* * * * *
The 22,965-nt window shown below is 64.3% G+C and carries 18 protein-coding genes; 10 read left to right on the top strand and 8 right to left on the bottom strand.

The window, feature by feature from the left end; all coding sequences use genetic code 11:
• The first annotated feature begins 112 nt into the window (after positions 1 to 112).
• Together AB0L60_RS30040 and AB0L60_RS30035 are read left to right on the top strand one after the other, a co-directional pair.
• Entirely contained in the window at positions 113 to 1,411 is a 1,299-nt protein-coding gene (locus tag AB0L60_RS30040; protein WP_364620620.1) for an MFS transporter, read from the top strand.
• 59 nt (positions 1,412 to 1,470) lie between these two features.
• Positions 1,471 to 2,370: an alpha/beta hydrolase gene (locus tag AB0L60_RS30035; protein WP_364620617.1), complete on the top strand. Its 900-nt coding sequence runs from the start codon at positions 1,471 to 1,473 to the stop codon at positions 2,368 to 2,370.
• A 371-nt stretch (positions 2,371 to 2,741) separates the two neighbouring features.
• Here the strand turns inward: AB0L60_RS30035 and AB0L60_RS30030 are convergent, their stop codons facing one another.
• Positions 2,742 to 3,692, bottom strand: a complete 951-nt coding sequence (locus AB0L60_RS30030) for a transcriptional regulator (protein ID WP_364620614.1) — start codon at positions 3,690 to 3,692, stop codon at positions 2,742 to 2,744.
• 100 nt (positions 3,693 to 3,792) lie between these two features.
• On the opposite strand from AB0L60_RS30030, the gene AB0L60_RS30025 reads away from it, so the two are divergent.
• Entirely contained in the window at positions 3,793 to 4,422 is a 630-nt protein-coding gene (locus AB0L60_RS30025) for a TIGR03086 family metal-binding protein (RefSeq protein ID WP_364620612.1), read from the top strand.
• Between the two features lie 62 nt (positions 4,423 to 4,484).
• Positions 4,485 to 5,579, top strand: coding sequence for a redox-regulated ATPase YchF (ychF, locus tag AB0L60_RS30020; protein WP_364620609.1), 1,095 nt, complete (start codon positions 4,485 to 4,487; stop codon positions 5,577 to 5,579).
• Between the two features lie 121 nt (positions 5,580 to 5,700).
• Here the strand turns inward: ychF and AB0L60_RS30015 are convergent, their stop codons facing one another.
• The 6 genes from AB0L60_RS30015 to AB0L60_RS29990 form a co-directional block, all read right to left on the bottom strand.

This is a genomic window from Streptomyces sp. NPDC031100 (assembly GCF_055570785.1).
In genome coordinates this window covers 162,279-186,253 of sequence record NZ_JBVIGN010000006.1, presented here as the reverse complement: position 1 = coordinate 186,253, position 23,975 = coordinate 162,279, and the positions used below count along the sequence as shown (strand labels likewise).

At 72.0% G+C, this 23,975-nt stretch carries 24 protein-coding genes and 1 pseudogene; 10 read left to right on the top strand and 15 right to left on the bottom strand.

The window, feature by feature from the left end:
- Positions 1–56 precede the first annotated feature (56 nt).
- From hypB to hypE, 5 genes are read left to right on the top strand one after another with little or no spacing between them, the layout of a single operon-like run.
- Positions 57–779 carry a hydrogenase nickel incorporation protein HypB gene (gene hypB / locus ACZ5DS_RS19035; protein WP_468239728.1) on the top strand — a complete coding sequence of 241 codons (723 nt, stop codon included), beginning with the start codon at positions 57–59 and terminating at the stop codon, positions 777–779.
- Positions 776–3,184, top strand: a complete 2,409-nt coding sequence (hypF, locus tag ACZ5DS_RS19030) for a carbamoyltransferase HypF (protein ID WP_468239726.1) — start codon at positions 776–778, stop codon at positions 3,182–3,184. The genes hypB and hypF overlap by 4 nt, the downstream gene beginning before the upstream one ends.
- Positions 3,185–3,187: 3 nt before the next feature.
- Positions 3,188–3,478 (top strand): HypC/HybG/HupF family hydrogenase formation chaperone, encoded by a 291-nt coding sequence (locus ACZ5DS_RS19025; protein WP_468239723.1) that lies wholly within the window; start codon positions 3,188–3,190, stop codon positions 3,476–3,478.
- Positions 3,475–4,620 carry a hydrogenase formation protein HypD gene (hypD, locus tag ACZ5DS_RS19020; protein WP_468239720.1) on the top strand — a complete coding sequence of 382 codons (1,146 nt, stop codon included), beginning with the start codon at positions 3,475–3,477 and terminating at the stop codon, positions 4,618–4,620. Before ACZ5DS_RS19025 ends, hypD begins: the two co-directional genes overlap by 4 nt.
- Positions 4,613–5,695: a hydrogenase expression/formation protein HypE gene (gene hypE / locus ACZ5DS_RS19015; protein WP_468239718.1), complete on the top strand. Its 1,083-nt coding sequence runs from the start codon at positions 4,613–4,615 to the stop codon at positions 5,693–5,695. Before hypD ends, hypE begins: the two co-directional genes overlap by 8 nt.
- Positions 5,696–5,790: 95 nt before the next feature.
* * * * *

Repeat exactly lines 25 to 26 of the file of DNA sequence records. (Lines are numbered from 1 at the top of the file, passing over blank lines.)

- Positions 57–779 carry a hydrogenase nickel incorporation protein HypB gene (gene hypB / locus ACZ5DS_RS19035; protein WP_468239728.1) on the top strand — a complete coding sequence of 241 codons (723 nt, stop codon included), beginning with the start codon at positions 57–59 and terminating at the stop codon, positions 777–779.
- Positions 776–3,184, top strand: a complete 2,409-nt coding sequence (hypF, locus tag ACZ5DS_RS19030) for a carbamoyltransferase HypF (protein ID WP_468239726.1) — start codon at positions 776–778, stop codon at positions 3,182–3,184. The genes hypB and hypF overlap by 4 nt, the downstream gene beginning before the upstream one ends.